Edit: The D5 will easily handle several blocks. I have 2 D5s on the highest speed setting, for 3 rads, 2 mobo mosfet blocks, 1 CPU block, 2 GPU blocks, and several assorted elbows and I get great flowrates/temps. Also noise is not an issue, once bled the D5 is essentially silent, you'll have to touch it to make sure it's running
biggrin.gif


Also, I am not familiar with the Sniper, but make sure you look at whether the dual-bay res will fit in your case with the specific drive rail arrangement.
 

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Discussion Starter · #7 ·
Is a T-line used to bleed a loop? I have heard of t-lines being used through reading through the forums, but can you explain how it works, and how it can be subbed for a res?

I have been reading about pump tops and different barb fitting sizes. Are barbs used to connect a res/rad/pump to the tubing? I can imagine the different sizes are for different desired pressures. Is this correct? ex: 1/2" fitting would provide more flow, but lower pressure than a 3/8" fitting. I can see that this would be desirable to increase flow, but undesirable because of low pressure. (Assuming my theory is correct)

I am a total noob at this, and sincerely appreciate all your help.
 

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A T-line lets you add water to a loop much like a reservoir, it's just smaller in volume and takes up less space in the case. Once a loop is bled, it's a closed system, so there will not be much (any) water loss, so having a large res is not necessary, they're more akin to an overflow tank on your radiator instead of a gas tank.

5337180870_249df54fa2_b.jpg
DSC_4628 by SaltwaterCooled, on Flickr

You can see the T just before the pump, and it goes up vertically to keep a small amount of water in reserve. You want to have the T or res (a water source) right before the pump, so that it doesn't ever run dry when filling. For simplicity I just a threaded stop-plug that allows me to attach a longer tube and funnel when I want to fill the loop, but allows me to only have the short line (~12") in the case when the loop is blen and running. I prefer the T because it's flexible and cheap, and doesn't have any of the issues with cycloning or gurgling that may occur with a res, or the space requirements of a bay res.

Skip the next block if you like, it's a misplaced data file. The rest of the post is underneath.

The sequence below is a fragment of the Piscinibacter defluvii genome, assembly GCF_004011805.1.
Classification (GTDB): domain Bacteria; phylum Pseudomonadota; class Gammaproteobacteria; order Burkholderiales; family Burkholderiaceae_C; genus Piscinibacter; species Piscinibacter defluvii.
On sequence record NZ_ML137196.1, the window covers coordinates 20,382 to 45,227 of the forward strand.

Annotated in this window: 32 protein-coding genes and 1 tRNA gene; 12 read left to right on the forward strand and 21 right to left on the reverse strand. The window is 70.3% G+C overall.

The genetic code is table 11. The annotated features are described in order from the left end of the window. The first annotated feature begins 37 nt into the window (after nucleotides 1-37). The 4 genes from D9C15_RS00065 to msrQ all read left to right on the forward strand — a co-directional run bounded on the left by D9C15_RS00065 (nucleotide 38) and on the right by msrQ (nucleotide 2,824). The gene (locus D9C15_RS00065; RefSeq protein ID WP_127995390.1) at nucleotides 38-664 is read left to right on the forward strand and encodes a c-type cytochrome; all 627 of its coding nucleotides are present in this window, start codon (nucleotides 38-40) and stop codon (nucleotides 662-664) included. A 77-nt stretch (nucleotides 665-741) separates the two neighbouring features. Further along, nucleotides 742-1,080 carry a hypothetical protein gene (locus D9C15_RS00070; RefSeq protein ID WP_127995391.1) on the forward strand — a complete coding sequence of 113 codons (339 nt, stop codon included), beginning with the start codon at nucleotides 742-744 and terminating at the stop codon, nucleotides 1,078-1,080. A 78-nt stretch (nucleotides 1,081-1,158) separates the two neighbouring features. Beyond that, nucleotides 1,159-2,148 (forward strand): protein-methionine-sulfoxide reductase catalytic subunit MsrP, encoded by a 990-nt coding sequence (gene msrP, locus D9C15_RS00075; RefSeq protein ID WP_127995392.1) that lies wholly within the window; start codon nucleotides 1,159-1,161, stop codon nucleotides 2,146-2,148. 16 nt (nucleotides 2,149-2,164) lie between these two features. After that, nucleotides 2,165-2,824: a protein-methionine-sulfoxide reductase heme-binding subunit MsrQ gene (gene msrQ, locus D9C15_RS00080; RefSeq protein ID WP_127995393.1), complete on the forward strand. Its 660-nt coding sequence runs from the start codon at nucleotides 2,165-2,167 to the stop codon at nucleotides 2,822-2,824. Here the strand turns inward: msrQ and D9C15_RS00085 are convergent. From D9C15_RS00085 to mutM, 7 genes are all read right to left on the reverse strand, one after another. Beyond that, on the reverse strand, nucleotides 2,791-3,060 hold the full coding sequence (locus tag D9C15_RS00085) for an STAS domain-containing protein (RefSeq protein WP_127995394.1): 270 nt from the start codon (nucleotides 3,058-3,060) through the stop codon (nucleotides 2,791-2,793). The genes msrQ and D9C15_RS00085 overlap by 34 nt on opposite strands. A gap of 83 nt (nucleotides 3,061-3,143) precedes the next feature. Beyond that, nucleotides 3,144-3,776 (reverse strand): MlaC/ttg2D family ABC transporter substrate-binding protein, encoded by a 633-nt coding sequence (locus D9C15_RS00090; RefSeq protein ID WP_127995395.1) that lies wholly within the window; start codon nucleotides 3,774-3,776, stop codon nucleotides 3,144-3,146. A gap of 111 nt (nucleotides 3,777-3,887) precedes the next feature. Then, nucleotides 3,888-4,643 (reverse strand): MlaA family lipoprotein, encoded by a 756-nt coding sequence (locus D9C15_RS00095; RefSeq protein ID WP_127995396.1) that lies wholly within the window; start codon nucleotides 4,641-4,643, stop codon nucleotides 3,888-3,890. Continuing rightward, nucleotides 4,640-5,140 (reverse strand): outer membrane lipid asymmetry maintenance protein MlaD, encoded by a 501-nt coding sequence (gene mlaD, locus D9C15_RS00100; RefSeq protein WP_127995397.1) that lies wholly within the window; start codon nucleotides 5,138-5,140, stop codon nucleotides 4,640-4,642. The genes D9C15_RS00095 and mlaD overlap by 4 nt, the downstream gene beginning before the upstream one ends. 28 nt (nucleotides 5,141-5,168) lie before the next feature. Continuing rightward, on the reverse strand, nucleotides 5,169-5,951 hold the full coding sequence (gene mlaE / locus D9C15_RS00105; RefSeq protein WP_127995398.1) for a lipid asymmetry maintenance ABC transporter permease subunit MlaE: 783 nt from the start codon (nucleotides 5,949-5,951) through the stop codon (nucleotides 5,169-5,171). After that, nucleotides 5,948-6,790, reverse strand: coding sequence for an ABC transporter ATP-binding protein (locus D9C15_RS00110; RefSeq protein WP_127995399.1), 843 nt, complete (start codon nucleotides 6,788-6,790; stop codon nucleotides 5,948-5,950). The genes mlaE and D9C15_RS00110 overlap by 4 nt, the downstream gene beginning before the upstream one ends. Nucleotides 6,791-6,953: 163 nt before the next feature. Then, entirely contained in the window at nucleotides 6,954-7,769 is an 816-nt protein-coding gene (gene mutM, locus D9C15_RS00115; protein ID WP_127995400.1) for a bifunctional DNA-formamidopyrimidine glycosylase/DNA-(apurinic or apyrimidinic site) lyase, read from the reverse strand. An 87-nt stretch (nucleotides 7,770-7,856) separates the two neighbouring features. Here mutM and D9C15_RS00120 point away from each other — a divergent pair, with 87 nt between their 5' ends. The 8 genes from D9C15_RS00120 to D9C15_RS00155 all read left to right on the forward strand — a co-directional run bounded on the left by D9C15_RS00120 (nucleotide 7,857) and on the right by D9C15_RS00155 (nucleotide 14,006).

As to barbs, I would recommend 1/2 barbs, they're the standard size for most components (a 355 is stock with 3/8 barbs so I'd either get a top or a 655 which has 1/2 barbs), and they allow the most volume flow which is my mind is most important. You wont get into jet/nozzle effects with the barbs, so focusing on maximum flow and minimum restriction is key. That's why you see 'fat boy' barbs and others, that have a 1/2 OD (for 1/2 tubing) and a very large Inner Diameter, to allow for the most water to run through.
 

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Quote:
Originally Posted by kirb112;11996828
Very helpful!

If I can save money and not have to get a res, I am all for that!

Is the 355 or 655 a better pump? Would you recommend the 655 or 355 w/ 1/2" top?
I prefer the 655 for its speed controller, cool operating temps and stock 1/2" barbs.

I am uploading some more pics for you, I just added some water to demonstrate.

Here's the T, you can see the water level in it, just below the fan.
5352034829_decba25e87_b.jpg
DSC_4784 by SaltwaterCooled, on Flickr

Again:
5352034109_ab09f13cfc_b.jpg
DSC_4783 by SaltwaterCooled, on Flickr

Added water, new level right near that wire.
5352642626_6a6f9dc525_b.jpg
DSC_4785 by SaltwaterCooled, on Flickr

Here is the line tucked back in and hidden:
5352642240_2af09ba991_b.jpg
DSC_4787 by SaltwaterCooled, on Flickr

And my funnel setup.
5352643410_f3f085cf07_b.jpg
DSC_4786 by SaltwaterCooled, on Flickr

It's also worth noting that I could put a fillport in the top of the case and just hook the T to that, but I prefer the stock appearance on the top, so I haven't done that.

Also not relevant, but you can see from the pics with the mobo in them that the rig is on while I'm adding water, the shutter on the camera just made the fans look like they're still...

Final point, I'm clampless because that is 7/16ID tubing over 1/2" fittings, it's extremely tight/durable/waterproof, and it looks much sleeker. It's a pain trying to get the tubing on there, you need to use hot water to soften it, but then it's pretty much on there permanently, you'll have to cut it off. Again, my preference
biggrin.gif
 

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I'm using Primochill UV-Blue, 7/16"IDx 1/2"OD, for the clampless fit I mentioned. I like the Primochill although it has a bit of a 'grain' to it, the Feser UV blue I had was smoother, but didn't come in the right size for me. I've also had great experiences with Tygon, but it stains easily, though on that note I would avoid dyes altogether, you can see pics of my CPU block all gunked up in my build log